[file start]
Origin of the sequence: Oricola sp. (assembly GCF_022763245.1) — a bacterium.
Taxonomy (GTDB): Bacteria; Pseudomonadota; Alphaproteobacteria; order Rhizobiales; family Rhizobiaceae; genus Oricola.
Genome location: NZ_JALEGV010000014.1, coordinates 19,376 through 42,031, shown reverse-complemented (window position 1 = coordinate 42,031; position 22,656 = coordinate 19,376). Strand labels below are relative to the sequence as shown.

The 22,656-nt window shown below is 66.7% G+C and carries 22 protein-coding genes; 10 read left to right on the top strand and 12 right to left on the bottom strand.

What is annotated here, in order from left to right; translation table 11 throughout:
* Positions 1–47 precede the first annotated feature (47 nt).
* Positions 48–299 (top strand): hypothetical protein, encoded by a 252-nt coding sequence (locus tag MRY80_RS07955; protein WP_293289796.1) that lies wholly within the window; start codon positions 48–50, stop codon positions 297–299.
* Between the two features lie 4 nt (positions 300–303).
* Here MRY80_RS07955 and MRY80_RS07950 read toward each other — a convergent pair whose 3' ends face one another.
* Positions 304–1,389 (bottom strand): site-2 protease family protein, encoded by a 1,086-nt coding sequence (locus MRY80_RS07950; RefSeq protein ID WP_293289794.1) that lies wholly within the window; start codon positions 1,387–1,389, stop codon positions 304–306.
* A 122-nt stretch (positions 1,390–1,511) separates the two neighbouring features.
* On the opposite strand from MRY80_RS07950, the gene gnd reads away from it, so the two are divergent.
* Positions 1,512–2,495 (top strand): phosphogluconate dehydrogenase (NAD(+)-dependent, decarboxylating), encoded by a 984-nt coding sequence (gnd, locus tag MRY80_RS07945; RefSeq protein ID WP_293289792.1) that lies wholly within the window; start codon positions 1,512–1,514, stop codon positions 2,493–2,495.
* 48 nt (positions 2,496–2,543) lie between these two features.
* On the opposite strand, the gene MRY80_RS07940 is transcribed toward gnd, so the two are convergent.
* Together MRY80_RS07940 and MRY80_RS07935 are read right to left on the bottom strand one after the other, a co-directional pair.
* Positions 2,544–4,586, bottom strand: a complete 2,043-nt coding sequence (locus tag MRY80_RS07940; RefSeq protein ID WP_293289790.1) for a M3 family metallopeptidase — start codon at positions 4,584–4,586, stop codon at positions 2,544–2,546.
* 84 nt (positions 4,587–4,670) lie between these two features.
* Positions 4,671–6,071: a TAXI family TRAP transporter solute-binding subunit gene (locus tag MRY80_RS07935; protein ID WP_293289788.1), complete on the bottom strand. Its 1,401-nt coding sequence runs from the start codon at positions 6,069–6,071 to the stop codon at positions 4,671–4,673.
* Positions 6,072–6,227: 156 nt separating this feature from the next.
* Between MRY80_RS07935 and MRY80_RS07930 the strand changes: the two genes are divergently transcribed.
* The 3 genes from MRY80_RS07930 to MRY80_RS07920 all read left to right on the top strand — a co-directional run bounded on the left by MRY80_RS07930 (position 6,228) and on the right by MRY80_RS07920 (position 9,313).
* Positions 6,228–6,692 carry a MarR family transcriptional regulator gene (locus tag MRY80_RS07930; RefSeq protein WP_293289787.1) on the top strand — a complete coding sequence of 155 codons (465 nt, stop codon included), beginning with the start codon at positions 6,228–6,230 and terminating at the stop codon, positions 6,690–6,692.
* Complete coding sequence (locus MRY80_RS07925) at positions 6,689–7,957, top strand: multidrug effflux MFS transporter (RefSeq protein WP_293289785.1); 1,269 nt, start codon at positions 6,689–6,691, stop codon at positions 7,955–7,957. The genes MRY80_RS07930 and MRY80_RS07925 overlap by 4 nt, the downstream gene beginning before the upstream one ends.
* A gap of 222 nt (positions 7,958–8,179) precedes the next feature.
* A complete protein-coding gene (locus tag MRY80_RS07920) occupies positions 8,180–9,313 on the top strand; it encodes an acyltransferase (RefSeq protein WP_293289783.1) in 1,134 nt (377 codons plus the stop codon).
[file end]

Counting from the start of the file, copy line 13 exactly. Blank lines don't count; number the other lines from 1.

* Positions 1,512–2,495 (top strand): phosphogluconate dehydrogenase (NAD(+)-dependent, decarboxylating), encoded by a 984-nt coding sequence (gnd, locus tag MRY80_RS07945; RefSeq protein ID WP_293289792.1) that lies wholly within the window; start codon positions 1,512–1,514, stop codon positions 2,493–2,495.